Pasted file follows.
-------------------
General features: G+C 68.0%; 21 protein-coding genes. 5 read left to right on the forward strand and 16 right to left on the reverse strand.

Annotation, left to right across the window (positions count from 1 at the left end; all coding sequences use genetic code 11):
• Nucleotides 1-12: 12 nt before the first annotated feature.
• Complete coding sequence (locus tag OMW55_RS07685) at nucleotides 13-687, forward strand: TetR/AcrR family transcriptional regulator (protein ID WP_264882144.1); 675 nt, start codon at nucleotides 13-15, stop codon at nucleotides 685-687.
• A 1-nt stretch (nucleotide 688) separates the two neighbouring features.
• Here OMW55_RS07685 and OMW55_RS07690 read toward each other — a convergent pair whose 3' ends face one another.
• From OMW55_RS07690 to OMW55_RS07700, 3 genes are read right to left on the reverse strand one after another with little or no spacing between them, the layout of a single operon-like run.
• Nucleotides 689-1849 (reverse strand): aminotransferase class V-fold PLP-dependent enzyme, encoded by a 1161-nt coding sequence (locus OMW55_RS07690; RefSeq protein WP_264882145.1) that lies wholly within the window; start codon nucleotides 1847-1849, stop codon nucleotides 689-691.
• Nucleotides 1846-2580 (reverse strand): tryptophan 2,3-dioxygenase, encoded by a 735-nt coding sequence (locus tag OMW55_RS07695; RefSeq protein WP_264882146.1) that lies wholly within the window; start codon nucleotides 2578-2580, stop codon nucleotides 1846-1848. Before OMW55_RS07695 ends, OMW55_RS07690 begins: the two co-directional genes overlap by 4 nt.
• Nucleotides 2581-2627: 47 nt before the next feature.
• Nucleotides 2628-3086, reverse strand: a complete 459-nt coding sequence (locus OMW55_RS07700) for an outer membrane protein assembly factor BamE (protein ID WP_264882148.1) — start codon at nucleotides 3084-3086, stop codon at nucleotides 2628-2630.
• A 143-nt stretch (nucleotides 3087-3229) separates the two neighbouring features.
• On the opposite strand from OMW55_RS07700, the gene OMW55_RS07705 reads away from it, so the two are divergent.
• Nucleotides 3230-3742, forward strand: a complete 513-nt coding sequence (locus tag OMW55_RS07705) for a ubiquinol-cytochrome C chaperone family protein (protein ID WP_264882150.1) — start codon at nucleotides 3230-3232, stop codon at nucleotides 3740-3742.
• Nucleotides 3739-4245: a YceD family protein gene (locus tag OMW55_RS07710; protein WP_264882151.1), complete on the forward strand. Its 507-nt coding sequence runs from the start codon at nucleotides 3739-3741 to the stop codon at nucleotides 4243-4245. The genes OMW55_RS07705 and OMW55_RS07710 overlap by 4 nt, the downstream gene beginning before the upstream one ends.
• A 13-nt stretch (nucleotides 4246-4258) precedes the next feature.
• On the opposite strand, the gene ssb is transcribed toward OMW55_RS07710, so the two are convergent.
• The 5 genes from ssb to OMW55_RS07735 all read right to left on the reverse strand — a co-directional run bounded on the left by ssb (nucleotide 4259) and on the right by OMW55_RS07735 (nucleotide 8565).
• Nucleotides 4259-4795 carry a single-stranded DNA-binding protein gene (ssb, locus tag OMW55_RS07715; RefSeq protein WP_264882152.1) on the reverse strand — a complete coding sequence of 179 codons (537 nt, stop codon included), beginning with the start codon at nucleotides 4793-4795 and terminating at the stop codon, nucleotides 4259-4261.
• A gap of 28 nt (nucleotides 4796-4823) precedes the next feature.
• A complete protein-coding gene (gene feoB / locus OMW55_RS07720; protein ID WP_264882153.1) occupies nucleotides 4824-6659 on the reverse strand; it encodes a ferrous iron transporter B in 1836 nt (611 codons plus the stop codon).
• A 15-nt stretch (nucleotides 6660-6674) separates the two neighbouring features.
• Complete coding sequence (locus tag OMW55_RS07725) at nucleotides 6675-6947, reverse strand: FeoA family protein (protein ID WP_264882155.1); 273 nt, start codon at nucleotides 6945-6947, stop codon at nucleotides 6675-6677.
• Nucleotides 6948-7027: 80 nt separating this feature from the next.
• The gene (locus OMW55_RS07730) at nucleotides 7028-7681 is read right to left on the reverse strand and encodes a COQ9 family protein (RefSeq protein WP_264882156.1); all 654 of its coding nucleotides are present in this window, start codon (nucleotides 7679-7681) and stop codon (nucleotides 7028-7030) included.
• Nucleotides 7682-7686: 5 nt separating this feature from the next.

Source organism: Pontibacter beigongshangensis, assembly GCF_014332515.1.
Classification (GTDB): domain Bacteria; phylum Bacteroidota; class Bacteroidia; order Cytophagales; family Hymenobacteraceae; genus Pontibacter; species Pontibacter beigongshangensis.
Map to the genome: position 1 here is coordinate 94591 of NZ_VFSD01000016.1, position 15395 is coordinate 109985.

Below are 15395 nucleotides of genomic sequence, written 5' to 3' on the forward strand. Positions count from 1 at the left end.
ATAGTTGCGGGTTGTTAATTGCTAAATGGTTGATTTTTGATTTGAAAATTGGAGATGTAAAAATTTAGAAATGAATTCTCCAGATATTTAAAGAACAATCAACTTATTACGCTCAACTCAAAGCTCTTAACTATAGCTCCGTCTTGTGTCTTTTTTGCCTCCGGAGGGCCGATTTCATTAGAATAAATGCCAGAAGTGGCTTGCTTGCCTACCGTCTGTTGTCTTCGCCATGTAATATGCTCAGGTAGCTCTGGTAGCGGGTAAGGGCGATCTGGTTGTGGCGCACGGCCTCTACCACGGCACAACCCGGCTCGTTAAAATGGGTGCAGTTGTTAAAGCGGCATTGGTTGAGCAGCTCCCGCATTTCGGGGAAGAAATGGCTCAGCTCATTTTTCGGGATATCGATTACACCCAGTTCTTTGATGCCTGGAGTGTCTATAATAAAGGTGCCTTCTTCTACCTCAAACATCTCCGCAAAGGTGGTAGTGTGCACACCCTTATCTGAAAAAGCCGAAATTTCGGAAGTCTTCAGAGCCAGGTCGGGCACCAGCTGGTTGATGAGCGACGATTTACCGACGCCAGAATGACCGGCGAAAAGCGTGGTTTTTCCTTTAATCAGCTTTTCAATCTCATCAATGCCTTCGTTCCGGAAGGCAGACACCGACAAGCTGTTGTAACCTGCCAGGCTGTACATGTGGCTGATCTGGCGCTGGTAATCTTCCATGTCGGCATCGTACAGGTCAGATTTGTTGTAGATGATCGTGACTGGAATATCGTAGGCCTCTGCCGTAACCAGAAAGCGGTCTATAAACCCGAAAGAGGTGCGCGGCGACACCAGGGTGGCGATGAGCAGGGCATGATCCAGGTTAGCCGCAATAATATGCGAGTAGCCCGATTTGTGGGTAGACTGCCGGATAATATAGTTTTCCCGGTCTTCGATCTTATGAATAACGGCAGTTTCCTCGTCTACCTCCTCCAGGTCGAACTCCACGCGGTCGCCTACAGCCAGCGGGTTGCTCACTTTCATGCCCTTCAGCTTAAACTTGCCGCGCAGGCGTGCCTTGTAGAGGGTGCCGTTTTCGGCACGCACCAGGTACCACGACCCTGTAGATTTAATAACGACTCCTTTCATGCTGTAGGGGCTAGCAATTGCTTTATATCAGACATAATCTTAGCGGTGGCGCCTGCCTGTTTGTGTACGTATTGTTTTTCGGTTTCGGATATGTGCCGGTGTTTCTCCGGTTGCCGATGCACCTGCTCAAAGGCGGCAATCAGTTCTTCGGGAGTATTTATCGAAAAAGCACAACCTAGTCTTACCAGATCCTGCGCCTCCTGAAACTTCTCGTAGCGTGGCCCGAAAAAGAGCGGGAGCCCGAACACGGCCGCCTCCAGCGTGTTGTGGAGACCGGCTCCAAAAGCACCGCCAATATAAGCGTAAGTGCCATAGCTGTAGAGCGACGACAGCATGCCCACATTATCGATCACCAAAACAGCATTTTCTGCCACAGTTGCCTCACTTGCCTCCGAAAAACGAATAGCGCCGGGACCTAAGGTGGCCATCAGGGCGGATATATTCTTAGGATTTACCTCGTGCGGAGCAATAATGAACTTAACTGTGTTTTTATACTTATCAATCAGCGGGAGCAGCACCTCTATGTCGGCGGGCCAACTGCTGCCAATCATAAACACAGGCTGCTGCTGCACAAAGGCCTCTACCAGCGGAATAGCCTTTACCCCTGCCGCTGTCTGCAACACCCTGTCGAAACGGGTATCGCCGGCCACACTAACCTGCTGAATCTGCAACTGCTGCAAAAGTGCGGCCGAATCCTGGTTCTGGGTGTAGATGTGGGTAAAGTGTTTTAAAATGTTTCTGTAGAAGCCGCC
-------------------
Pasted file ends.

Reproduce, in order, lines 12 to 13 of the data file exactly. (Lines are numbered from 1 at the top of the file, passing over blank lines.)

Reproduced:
• A 143-nt stretch (nucleotides 3087-3229) separates the two neighbouring features.
• On the opposite strand from OMW55_RS07700, the gene OMW55_RS07705 reads away from it, so the two are divergent.